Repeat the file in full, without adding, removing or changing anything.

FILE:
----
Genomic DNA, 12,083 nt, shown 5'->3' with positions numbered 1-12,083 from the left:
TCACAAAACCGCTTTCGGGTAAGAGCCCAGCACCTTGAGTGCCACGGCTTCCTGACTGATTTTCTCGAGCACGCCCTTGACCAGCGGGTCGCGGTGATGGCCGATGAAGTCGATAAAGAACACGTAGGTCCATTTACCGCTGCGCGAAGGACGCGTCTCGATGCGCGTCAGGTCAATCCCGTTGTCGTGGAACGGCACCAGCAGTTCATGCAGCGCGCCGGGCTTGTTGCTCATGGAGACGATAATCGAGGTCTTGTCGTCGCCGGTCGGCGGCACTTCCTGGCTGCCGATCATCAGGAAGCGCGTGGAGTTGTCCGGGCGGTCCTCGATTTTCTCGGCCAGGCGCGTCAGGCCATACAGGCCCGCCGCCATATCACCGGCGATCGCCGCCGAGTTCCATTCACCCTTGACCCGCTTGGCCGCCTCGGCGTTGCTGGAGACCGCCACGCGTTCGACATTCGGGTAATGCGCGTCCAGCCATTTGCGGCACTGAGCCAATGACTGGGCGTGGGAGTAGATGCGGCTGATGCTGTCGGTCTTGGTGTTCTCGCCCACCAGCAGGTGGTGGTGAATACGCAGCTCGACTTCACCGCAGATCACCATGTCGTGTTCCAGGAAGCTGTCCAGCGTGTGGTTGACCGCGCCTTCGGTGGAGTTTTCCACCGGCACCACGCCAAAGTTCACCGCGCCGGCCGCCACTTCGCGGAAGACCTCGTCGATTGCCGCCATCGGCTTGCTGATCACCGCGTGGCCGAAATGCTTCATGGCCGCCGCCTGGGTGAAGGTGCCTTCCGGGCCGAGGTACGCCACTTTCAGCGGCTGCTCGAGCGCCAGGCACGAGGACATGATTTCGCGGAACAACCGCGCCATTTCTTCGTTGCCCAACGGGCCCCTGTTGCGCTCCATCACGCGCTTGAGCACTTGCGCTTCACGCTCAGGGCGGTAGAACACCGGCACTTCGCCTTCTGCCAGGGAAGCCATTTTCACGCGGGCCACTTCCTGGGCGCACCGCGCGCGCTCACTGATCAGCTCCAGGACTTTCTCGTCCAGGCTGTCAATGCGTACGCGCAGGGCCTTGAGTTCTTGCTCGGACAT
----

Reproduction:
Genomic DNA, 12,083 nt, shown 5'->3' with positions numbered 1-12,083 from the left:
TCACAAAACCGCTTTCGGGTAAGAGCCCAGCACCTTGAGTGCCACGGCTTCCTGACTGATTTTCTCGAGCACGCCCTTGACCAGCGGGTCGCGGTGATGGCCGATGAAGTCGATAAAGAACACGTAGGTCCATTTACCGCTGCGCGAAGGACGCGTCTCGATGCGCGTCAGGTCAATCCCGTTGTCGTGGAACGGCACCAGCAGTTCATGCAGCGCGCCGGGCTTGTTGCTCATGGAGACGATAATCGAGGTCTTGTCGTCGCCGGTCGGCGGCACTTCCTGGCTGCCGATCATCAGGAAGCGCGTGGAGTTGTCCGGGCGGTCCTCGATTTTCTCGGCCAGGCGCGTCAGGCCATACAGGCCCGCCGCCATATCACCGGCGATCGCCGCCGAGTTCCATTCACCCTTGACCCGCTTGGCCGCCTCGGCGTTGCTGGAGACCGCCACGCGTTCGACATTCGGGTAATGCGCGTCCAGCCATTTGCGGCACTGAGCCAATGACTGGGCGTGGGAGTAGATGCGGCTGATGCTGTCGGTCTTGGTGTTCTCGCCCACCAGCAGGTGGTGGTGAATACGCAGCTCGACTTCACCGCAGATCACCATGTCGTGTTCCAGGAAGCTGTCCAGCGTGTGGTTGACCGCGCCTTCGGTGGAGTTTTCCACCGGCACCACGCCAAAGTTCACCGCGCCGGCCGCCACTTCGCGGAAGACCTCGTCGATTGCCGCCATCGGCTTGCTGATCACCGCGTGGCCGAAATGCTTCATGGCCGCCGCCTGGGTGAAGGTGCCTTCCGGGCCGAGGTACGCCACTTTCAGCGGCTGCTCGAGCGCCAGGCACGAGGACATGATTTCGCGGAACAACCGCGCCATTTCTTCGTTGCCCAACGGGCCCCTGTTGCGCTCCATCACGCGCTTGAGCACTTGCGCTTCACGCTCAGGGCGGTAGAACACCGGCACTTCGCCTTCTGCCAGGGAAGCCATTTTCACGCGGGCCACTTCCTGGGCGCACCGCGCGCGCTCACTGATCAGCTCCAGGACTTTCTCGTCCAGGCTGTCAATGCGTACGCGCAGGGCCTTGAGTTCTTGCTCGGACAT